Anyone else ever feel, even just for a moment, that this is all getting a bit mad .... and not in a

ref :- "Frustrated central bankers cast around for fresh thinking" , Michael Mackenzie's Long View, FT Weekend Mad ? Really ? Well, it depends on how you look at it .... It's another big week for central banks, in particular for the US Federal Reserve who announce their monetary policy decision on Wednesday. As we know, a cut of 25 basis points is the likely outcome with more to follow before year-end. The rationale behind a cut/cuts centres on insuring against a slowdown in growth prompted by the trade war and economic headwinds imported from outside the US, against a background of a benign inflation scenario. Everyone has their own priorities when it comes to extending the long economic ex

If even US banks are worried, spare a thought for the rest…

ref: - "Return to Easy Money Poised to Slam Bank Profits in US, Europe “, Bloomberg Markets Did they say "RETURN to easy money”? People outside of the States and particularly in Europe and Japan would argue without fear of contradiction that easy money's never gone away. Global considerations may have caused the US Federal Reserve to delay their intended rate-rising cycle a couple of times in the early days, but they have still managed no less than nine rate hikes since 2015. That at least gives the central bank some firepower when they decide that an easier monetary policy is appropriate (more on that in a second...). But in the Eurozone, where the deposit rate was lowered to MINUS 0.4% way

The dollar ignores both the plainest of hints and the noisiest of voices .....

ref :- "Fed signal on interest rate cuts fail to weaken dollar" , The Financial Times, International Section When it comes to the likelihood of the Fed cutting US rates, the market has been pretty adamant for what seems like a very long time indeed ..... it's not a question of "If ?", but one of "When ?" , "By how much ?" and "How many times ?" . It's true that last week's stronger-than-expected employment data may have caused some of those with the most dovish expectations of Fed actions to scratch their heads for a moment. But even so, the prices of Fed Funds futures tell us that on balance traders think the most likely scenario is still, one 25bp cut this month, and two more by year-end.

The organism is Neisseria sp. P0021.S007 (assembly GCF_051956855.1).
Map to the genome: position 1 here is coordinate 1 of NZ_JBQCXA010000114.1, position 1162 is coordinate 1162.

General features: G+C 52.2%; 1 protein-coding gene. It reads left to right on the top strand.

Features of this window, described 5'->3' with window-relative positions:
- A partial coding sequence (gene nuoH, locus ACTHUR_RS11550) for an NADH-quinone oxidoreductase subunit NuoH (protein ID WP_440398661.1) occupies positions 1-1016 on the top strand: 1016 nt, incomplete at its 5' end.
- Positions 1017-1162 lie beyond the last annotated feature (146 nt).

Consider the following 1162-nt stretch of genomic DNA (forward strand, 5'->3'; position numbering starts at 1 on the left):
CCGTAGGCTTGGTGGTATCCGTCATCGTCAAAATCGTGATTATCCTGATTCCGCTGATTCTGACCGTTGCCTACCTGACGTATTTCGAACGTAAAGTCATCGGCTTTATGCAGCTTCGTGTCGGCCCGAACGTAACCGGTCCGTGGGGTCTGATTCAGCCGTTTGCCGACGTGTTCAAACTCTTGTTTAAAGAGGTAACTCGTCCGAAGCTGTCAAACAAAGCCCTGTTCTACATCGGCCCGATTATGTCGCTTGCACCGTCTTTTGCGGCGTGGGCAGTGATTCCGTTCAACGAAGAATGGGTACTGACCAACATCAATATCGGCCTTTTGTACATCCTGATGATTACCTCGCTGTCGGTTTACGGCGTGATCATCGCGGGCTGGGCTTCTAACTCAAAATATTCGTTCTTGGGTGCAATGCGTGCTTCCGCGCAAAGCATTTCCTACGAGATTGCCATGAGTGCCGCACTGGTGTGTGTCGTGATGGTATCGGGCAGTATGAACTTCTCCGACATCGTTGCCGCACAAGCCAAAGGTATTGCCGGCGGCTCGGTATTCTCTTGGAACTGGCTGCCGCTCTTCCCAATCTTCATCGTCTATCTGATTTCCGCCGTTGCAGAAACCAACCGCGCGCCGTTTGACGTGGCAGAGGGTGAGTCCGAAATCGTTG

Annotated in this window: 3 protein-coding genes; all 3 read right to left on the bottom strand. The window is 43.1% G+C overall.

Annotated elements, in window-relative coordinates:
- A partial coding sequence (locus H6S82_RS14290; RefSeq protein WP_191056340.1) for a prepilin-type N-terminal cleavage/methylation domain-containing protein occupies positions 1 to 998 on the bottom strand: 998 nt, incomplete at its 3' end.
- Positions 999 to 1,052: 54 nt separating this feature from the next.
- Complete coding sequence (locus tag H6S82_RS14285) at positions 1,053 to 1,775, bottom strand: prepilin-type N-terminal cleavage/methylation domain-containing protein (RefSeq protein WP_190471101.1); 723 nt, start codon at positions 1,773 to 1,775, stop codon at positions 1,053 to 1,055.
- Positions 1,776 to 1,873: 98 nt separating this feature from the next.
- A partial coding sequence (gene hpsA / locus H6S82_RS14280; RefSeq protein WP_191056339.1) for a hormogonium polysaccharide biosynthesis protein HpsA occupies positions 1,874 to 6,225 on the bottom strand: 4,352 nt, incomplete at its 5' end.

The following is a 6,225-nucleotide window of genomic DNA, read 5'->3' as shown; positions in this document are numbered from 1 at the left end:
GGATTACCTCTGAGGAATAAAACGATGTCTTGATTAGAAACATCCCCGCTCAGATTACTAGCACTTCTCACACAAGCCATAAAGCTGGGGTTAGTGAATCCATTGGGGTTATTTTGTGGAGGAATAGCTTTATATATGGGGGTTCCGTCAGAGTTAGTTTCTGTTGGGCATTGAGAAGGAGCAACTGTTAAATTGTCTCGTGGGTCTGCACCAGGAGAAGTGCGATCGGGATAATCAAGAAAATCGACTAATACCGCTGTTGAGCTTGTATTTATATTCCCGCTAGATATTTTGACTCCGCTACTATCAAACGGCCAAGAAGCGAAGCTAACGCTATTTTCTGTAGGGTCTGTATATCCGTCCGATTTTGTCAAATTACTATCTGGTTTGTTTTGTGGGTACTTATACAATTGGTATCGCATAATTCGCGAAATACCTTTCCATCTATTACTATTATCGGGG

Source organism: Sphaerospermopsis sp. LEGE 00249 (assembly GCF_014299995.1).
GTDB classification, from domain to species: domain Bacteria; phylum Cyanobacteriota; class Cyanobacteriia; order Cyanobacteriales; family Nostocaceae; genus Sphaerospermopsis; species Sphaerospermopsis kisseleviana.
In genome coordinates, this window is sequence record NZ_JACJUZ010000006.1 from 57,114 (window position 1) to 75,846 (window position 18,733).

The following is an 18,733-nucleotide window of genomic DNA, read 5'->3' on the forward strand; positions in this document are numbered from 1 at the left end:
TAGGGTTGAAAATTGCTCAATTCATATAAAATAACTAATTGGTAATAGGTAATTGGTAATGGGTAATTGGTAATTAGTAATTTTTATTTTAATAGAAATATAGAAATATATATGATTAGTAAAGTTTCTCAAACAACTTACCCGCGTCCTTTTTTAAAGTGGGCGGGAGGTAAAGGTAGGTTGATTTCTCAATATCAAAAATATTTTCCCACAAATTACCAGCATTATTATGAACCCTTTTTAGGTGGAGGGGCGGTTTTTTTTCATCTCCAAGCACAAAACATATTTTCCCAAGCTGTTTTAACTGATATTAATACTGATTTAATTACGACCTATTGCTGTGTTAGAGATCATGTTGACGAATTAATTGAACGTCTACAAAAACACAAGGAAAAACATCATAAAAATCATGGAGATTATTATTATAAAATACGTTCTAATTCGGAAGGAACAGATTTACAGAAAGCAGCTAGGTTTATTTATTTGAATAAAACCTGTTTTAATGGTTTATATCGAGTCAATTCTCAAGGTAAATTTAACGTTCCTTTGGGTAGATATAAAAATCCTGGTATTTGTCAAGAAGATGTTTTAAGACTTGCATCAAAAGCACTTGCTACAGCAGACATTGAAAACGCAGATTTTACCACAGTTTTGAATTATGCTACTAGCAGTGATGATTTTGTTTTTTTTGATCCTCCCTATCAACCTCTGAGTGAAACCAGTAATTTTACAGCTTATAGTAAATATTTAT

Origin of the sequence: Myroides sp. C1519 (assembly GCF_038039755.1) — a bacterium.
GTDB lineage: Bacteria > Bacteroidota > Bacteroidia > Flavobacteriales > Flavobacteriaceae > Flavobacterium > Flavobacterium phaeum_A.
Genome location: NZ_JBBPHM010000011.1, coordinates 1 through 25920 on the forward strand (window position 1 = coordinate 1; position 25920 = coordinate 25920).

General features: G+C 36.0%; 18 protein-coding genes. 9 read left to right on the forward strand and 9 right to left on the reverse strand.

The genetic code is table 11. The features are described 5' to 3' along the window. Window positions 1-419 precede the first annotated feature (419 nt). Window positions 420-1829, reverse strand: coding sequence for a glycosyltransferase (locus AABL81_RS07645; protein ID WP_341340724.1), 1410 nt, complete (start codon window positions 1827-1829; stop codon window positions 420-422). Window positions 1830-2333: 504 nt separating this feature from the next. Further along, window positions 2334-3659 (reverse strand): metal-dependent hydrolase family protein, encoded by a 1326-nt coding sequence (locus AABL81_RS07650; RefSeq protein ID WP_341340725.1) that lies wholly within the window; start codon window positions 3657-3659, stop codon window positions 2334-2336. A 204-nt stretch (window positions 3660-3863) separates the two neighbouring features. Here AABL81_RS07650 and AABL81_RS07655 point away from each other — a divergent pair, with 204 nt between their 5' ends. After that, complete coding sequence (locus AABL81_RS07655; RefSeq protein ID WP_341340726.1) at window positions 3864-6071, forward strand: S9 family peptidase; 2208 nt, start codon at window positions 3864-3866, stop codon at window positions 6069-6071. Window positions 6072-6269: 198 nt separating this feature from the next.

Both the populist right and the new left are agreed that another long-established principle has bitt

ref: - "Ocasio-Cortez, Trump Adviser Unite to Trash the Phillips Curve”, Bloomberg Markets First of all, a quick reminder: The Phillips Curve: A graphic depiction of the inverse relationship between levels of unemployment and wages on the one hand, and inflation on the other. Or in other words, it's a theory that states that the lower the level of unemployment, the higher the level of wages and therefore of inflation (and vice versa). It's one of those theories that sounds totally logical, and with the exception of the period of stagflation in the 1970s has worked pretty consistently for many years… until recently, that is. We talk often about how many economists (most with some degree of fa

Pausing for thought is often a good idea, but it's not really in the nature of markets... oh, an

ref: -” Lagarde nomination brings cheer after European rally stutters on US jobs surge”, The Financial Times A few thoughts on a Monday morning… and the first one that comes to mind concerns the aftermath of Friday's US employment numbers for June. Whilst the headline unemployment rate and the average hourly earnings figure fractionally missed the median estimates by the smallest of margins, the key market-mover was the non-farm payrolls number -- the amount of jobs created in June -- which came in at +224,000. This was way above the median estimate of +165,000, higher in fact than any estimate that we saw. One could point out that the employment data is pretty volatile and not easy to predi

The ECB to buy bonds again already ? If they're going to start adding stimulus again, it's g

ref :- "Europe will be better off if Draghi embraces QE instead of rate cuts" , Markets Insight by Melvyn Krauss, The Financial Times Anyone who happened to start their career by trading UK and US interest rates as the 1970s turned into the 1980s -- is anyone really that old ? -- would have thought that the idea of a monetary landscape such as we have today could only be conceived of as an interesting intellectual exercise, not something with any connection to reality. Driven by the determination of a certain Margaret Thatcher to put the defeat of soaring inflation above all other considerations, UK rates ended 1979 at 17%. A similarly motivated Paul Volcker led the US Federal Reserve to

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